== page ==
July 10, 2001
4.1 X 6.6 X 0.6 inches | 0.3 pounds
Mass Market Paperbound
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About the Author
Sir Arthur Conan Doyle was born in Edinburgh in 1859. After nine years in Jesuit schools, he went to Edinburgh University, where he received a degree in medicine in 1881. He then became an eye specialist in Southsea, with a distressing lack of success. Hoping to augment his income, he wrote his first story, A Study in Scarlet. His detective, Sherlock Holmes, was modeled in part after Dr. Joseph Bell of the Edinburgh Infirmary, a man with spectacular powers of observation, analysis, and inference. Conan Doyle may have been influenced also by his admiration for the neat plots of Gaboriau and for Poe's detective, M. Dupin. After several rejections, the story was sold to a British publisher for £25, and thus was born the world's best-known and most-loved fictional detective. Fifty-nine more Sherlock Holmes adventures followed. Once, wearying of Holmes, his creator killed him off, but was forced by popular demand to resurrect him. Sir Arthur--he was knighted for his defense of the British cause in The Great Boer War--became an ardent spiritualist after the death of his son Kingsley, who had been wounded at the Somme in World War I. Sir Arthur Conan Doyle died in Sussex in 1930.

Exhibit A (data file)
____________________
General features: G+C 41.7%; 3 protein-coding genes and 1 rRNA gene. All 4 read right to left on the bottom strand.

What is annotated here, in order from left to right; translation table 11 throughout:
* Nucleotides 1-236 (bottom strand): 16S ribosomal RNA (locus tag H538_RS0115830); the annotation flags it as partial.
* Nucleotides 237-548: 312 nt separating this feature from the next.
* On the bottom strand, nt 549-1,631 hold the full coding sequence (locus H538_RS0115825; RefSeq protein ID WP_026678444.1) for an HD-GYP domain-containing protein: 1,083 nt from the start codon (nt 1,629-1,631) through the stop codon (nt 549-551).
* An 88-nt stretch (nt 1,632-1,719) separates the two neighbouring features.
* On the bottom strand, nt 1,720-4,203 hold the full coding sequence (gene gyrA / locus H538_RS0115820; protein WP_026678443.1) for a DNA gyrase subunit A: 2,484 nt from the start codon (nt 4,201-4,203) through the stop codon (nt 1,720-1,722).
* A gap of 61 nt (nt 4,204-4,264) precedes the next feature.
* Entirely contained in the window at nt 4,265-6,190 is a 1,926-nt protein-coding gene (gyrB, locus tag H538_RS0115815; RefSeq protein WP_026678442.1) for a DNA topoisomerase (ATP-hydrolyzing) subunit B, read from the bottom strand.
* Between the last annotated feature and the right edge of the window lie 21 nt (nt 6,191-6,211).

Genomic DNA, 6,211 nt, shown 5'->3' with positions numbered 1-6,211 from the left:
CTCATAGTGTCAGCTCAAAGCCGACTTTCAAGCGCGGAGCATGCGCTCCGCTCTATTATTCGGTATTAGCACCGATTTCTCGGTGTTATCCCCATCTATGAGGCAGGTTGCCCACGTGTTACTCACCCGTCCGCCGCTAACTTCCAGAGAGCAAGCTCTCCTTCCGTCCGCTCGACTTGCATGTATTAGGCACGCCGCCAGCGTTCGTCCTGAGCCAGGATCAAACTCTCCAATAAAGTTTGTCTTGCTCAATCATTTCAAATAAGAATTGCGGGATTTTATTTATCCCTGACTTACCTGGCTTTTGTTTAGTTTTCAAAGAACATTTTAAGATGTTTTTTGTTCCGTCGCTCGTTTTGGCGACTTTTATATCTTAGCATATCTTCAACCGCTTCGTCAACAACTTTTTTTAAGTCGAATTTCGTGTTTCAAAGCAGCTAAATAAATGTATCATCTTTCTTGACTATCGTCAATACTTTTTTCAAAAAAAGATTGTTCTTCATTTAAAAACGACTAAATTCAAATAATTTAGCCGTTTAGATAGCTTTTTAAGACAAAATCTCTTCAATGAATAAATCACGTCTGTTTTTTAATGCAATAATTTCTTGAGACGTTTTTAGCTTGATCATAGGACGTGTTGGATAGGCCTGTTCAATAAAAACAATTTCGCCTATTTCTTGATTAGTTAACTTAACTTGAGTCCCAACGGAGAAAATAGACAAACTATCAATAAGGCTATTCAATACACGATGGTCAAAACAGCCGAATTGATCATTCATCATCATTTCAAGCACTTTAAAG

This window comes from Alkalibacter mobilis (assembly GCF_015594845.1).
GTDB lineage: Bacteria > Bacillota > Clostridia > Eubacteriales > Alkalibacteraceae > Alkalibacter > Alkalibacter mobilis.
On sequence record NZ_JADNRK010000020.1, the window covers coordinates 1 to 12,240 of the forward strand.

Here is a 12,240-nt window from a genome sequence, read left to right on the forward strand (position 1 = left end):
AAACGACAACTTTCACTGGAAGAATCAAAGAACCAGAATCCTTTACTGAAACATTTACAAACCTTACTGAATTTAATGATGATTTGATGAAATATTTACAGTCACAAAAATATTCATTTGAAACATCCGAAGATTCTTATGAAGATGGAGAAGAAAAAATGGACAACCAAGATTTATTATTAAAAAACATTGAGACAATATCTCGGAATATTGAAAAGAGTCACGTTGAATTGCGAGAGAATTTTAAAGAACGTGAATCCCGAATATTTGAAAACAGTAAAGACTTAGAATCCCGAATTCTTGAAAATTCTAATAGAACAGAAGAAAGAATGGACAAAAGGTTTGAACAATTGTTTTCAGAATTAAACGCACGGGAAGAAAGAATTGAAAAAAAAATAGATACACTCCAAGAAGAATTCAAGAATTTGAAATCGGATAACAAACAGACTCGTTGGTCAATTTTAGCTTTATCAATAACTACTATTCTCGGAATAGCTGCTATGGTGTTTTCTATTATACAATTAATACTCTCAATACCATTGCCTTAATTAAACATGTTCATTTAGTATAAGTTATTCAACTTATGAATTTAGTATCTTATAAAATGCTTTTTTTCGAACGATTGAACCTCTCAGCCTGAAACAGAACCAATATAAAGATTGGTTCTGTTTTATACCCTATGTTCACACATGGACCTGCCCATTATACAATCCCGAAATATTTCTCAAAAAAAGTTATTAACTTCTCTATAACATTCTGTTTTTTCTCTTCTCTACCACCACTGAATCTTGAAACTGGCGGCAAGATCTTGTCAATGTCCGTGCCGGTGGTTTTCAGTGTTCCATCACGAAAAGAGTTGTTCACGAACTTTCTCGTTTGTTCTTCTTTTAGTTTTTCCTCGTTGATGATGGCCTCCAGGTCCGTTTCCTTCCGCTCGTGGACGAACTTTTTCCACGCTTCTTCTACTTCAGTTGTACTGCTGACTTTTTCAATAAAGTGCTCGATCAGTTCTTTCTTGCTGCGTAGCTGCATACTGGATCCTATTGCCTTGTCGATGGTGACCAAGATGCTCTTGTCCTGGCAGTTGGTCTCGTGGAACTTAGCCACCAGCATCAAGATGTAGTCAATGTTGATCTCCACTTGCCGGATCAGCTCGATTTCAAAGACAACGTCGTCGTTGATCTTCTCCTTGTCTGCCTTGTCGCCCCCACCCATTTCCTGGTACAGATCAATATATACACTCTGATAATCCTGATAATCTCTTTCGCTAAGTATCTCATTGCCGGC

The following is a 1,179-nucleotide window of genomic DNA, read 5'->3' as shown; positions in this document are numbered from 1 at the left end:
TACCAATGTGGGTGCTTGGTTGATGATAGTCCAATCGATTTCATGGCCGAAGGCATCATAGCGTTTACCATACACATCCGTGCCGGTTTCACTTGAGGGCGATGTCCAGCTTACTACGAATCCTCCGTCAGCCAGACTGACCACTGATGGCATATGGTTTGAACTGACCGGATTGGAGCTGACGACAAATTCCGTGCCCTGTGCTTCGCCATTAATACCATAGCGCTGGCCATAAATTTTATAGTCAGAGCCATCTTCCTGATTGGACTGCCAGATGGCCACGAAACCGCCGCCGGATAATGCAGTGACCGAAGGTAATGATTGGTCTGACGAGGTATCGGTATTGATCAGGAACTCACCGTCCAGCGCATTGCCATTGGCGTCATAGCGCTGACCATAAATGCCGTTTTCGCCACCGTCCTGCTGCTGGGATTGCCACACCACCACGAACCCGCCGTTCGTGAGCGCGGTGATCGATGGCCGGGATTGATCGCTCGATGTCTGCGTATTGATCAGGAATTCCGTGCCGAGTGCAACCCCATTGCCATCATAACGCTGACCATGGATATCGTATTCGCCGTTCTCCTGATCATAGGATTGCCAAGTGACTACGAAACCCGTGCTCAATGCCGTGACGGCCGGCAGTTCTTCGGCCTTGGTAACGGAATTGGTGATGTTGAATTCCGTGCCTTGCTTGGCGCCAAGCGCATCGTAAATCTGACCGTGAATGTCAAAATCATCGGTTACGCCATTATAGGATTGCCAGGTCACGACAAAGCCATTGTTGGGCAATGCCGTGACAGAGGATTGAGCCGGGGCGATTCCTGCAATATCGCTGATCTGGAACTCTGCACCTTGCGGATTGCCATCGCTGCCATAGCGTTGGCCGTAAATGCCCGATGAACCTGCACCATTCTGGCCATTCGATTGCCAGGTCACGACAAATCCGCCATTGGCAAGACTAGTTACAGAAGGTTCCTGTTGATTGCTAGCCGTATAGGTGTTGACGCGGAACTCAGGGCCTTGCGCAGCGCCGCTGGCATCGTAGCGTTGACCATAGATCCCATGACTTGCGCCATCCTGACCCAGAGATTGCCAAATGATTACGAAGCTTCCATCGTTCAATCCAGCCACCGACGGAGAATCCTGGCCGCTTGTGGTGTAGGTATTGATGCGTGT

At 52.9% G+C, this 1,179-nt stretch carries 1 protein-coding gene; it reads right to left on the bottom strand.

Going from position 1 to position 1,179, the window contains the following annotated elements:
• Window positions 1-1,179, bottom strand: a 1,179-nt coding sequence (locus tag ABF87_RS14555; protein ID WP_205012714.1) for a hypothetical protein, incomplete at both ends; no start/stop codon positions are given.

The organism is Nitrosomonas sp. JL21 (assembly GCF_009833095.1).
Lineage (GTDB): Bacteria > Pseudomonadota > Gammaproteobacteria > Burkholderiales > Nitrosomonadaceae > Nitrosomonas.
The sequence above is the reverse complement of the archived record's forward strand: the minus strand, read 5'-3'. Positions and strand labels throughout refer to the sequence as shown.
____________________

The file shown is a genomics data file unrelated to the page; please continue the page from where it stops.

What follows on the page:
"The whole Sherlock Holmes saga is a triumphant illustration of art's supremacy over life."--Christopher Morley